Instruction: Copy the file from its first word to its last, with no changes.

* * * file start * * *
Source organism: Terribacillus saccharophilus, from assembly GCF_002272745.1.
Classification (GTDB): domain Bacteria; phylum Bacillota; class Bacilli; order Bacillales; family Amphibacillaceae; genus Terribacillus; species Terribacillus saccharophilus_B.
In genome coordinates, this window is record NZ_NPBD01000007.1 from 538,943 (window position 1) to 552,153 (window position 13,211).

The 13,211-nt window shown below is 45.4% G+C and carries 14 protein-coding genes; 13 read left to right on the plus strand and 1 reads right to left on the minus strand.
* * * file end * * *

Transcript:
Source organism: Terribacillus saccharophilus, from assembly GCF_002272745.1.
Classification (GTDB): domain Bacteria; phylum Bacillota; class Bacilli; order Bacillales; family Amphibacillaceae; genus Terribacillus; species Terribacillus saccharophilus_B.
In genome coordinates, this window is record NZ_NPBD01000007.1 from 538,943 (window position 1) to 552,153 (window position 13,211).

The 13,211-nt window shown below is 45.4% G+C and carries 14 protein-coding genes; 13 read left to right on the plus strand and 1 reads right to left on the minus strand.